A “grand bargain” in this vein would give Senate moderates a clear win on Medicaid expansion, while providing conservatives their desired outcome on Obamacare’s regulations. For this conservative at least, the regulations represent the heart of the law, prompting both its spending on exchange subsidies—to offset the higher premium costs from the regulatory mandates—and the taxes needed to fund that spending. Expelling the regulations from the federal statute books would represent a clear step towards the promise of repealing Obamacare “root and branch,” and return control of health insurance to the states, where it lay from 1947’s McCarran-Ferguson Act until Obamacare.

Federal Regulations Are Driving Up Health Costs

When coupled with structural reforms to Medicaid—a block grant or per capita caps—included in the House and Senate bills, repealing the federal regulations would enable the “laboratories of democracy” to reassert control over their health insurance markets and Medicaid programs. It would also contrast favorably with a recent proposal introduced by senators Lindsey Graham (R-SC) and Bill Cassidy (R-LA). While Graham claims his plan would “empower each individual state to choose the path that works best for them,” in reality it would retain federal dictates regarding pre-existing conditions—the most costly of all the Obamacare mandates.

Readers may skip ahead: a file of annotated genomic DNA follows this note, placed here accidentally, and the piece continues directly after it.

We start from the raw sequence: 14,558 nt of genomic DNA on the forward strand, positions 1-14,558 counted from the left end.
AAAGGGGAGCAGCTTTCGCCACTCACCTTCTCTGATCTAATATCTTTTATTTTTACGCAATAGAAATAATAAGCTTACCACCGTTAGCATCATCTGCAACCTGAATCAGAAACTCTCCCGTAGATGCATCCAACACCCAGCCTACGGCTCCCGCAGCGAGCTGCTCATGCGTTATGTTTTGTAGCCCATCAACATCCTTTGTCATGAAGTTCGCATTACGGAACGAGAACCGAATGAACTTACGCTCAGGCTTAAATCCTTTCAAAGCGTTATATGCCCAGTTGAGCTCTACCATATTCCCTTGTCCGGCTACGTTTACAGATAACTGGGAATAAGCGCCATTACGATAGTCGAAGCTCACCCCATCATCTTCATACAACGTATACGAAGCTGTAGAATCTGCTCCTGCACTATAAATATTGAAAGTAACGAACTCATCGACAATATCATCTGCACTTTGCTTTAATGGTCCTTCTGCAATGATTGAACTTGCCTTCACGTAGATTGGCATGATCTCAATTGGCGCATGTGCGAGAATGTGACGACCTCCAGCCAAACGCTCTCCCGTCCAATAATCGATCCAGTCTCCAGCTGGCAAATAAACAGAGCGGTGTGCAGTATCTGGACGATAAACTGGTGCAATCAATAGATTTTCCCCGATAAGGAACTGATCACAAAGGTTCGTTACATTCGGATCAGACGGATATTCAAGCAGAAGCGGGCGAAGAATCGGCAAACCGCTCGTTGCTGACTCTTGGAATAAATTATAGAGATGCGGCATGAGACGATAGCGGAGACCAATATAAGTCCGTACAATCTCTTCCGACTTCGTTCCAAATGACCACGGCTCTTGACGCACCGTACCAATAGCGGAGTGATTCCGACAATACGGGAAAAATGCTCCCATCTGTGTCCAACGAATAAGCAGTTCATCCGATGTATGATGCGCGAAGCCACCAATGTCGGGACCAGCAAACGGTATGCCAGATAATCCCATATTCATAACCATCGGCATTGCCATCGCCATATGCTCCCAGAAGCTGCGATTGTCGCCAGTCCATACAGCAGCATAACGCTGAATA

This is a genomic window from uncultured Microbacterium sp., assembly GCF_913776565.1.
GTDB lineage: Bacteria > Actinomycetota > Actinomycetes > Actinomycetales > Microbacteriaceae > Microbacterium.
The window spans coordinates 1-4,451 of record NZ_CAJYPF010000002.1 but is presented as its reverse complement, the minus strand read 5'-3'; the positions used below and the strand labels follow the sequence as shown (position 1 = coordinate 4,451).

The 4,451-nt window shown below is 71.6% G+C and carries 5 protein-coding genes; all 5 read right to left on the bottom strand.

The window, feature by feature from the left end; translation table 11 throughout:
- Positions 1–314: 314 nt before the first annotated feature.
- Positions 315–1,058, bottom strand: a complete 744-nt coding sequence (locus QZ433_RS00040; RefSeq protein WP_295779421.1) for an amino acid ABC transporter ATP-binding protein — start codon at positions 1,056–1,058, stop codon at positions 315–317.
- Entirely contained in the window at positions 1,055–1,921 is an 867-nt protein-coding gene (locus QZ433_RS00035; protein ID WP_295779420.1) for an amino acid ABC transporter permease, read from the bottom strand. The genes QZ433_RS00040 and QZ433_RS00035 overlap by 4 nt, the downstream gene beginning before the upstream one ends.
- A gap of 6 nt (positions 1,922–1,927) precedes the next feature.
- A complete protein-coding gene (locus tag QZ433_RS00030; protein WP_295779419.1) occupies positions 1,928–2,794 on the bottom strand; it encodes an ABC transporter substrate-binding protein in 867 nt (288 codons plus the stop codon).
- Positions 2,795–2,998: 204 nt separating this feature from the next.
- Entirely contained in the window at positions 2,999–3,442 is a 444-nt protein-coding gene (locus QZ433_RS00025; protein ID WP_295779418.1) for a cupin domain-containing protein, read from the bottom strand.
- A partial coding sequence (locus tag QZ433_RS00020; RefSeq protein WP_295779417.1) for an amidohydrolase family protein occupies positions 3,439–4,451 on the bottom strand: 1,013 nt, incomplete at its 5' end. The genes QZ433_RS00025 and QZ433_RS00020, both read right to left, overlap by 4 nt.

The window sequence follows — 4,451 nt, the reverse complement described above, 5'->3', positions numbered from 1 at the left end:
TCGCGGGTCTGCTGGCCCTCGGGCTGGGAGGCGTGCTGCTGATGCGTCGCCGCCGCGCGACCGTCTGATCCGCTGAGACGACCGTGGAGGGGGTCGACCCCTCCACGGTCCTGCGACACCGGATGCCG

In a sad irony, some of the same senators who want Congress to respect their states’ decisions to expand Medicaid also want to dictate to other states—as the Graham-Cassidy plan does—how their insurance markets should function. But the true test of federalism applies not in the principle’s convenience, but in its inconvenience.